Did you ever liken your financial advisor to a smarmy used car salesman? If so, you're not alone.

In a recently published article, Barron's discussed the impact the Obama administration has had on investing-suggesting it's forever changed.

For years investors were warned to be wary of financial advisors because in some cases, advisors were "more like salespeople, paid to steer you toward particular products and prone to charging huge, unnecessary up-front fees." Fiduciaries, while allowed to charge fees for their services, were required to put the interests of their clients first.

In 2015, the White House brought attention to the issue pointing out it cost American's approximately $17 billion each year due to "conflicted investment advice."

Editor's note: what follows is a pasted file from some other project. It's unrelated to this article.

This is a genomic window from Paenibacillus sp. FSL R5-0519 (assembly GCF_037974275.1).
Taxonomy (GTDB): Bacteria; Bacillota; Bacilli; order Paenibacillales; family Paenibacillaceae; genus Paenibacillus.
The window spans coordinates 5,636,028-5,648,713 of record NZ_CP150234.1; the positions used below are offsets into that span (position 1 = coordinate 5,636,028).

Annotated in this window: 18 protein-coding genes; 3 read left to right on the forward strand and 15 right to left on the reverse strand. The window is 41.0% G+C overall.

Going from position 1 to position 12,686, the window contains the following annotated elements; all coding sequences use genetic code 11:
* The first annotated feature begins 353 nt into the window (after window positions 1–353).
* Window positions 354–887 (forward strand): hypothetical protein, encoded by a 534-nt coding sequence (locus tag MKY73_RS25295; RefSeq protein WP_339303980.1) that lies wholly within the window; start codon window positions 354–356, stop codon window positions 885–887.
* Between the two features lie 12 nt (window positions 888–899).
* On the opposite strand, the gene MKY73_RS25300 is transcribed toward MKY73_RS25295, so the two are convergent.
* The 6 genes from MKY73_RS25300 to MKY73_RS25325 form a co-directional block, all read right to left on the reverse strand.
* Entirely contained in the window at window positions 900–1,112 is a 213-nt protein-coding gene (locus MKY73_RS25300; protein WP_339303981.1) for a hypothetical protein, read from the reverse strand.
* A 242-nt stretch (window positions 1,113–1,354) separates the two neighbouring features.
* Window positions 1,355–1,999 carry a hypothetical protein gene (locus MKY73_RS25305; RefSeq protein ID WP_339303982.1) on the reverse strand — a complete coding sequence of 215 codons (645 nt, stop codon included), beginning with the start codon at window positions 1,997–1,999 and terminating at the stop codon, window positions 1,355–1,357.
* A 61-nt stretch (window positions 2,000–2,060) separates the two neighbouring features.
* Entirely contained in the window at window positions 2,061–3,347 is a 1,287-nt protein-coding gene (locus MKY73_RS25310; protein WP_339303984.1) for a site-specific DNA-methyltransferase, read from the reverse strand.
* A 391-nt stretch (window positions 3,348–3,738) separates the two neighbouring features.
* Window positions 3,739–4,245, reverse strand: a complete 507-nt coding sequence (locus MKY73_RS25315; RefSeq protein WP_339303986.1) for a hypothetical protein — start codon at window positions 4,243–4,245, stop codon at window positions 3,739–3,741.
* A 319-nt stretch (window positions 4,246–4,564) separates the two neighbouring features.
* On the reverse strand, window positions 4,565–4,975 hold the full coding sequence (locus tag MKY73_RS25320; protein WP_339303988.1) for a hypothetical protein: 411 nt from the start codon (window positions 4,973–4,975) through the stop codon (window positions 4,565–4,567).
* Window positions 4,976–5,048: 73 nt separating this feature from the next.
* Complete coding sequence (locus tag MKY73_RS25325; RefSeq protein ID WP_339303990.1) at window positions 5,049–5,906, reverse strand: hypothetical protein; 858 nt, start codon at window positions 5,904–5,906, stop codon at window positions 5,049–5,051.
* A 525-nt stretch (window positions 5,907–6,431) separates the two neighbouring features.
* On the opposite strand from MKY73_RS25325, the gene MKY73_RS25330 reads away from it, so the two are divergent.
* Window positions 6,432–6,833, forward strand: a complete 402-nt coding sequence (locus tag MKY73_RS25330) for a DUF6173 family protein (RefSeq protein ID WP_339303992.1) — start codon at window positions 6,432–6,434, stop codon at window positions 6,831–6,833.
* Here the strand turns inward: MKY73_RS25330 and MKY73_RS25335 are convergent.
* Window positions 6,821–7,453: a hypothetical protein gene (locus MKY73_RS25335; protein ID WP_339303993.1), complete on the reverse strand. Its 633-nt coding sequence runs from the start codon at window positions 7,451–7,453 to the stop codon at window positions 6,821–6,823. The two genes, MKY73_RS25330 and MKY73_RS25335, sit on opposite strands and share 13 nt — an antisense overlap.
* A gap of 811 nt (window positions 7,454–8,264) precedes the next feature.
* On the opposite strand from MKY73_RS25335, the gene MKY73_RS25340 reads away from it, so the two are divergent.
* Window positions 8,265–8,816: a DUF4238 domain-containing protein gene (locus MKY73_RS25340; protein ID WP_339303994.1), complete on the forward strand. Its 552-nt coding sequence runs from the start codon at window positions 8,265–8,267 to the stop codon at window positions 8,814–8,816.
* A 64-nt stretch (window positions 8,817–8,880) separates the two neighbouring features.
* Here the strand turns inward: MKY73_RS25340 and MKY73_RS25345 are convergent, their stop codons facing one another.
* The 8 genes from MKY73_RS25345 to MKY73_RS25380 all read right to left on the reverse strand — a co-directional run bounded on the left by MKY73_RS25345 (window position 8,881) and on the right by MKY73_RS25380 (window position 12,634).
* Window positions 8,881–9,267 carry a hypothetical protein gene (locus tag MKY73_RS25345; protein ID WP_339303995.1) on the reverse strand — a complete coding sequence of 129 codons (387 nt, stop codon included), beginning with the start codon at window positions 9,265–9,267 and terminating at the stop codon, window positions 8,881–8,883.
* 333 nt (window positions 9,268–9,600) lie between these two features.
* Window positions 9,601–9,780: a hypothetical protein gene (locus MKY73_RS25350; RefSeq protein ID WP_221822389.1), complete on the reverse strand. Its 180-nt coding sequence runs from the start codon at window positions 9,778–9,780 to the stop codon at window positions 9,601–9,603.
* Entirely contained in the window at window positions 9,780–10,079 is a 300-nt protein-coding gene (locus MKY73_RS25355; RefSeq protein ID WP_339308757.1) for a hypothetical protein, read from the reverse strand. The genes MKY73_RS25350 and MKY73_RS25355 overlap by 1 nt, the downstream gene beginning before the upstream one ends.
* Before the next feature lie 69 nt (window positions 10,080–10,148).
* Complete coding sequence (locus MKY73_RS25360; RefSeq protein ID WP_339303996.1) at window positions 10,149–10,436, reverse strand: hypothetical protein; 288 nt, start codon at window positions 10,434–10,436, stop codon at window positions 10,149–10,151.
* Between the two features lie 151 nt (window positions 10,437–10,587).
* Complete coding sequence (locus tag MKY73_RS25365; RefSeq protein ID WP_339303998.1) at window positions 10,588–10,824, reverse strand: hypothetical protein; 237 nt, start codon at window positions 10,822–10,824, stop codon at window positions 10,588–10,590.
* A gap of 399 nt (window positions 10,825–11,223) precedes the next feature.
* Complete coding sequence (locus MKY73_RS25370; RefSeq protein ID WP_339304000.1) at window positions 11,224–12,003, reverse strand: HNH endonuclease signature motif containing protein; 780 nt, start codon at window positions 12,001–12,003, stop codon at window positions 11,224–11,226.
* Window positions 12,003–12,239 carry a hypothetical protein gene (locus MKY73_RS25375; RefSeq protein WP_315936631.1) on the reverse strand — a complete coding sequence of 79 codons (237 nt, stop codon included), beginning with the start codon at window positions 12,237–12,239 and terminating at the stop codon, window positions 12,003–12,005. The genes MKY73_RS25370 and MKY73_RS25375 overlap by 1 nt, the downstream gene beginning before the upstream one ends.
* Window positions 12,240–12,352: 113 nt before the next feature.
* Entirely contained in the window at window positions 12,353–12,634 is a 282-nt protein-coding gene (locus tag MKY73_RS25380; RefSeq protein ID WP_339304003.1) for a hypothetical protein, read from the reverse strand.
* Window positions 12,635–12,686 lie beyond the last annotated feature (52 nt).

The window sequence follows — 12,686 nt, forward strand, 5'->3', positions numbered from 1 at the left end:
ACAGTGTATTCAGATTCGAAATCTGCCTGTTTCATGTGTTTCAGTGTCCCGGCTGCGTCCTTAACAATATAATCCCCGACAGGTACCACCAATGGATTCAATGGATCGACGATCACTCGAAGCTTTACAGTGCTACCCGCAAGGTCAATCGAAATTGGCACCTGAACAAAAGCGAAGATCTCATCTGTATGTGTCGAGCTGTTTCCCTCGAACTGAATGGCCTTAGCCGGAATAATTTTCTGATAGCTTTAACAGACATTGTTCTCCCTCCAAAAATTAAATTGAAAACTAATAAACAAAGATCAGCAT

Under the Obama administration new regulations were put in place, old ones tightened, and the Department of Labor's rule was established, requiring the best interests of a client to be put first when dealing with retirement accounts. The DOL rule is set to go into effect in April.

It's unclear what, if any, impact the incoming administration will have on the DOL rule but it's unlikely that any administration will be able to completely do away with it. Like a bell that cannot be unrung, investors aren't likely to turn such a blind eye to unnecessary fees anymore.

You can find the full article here.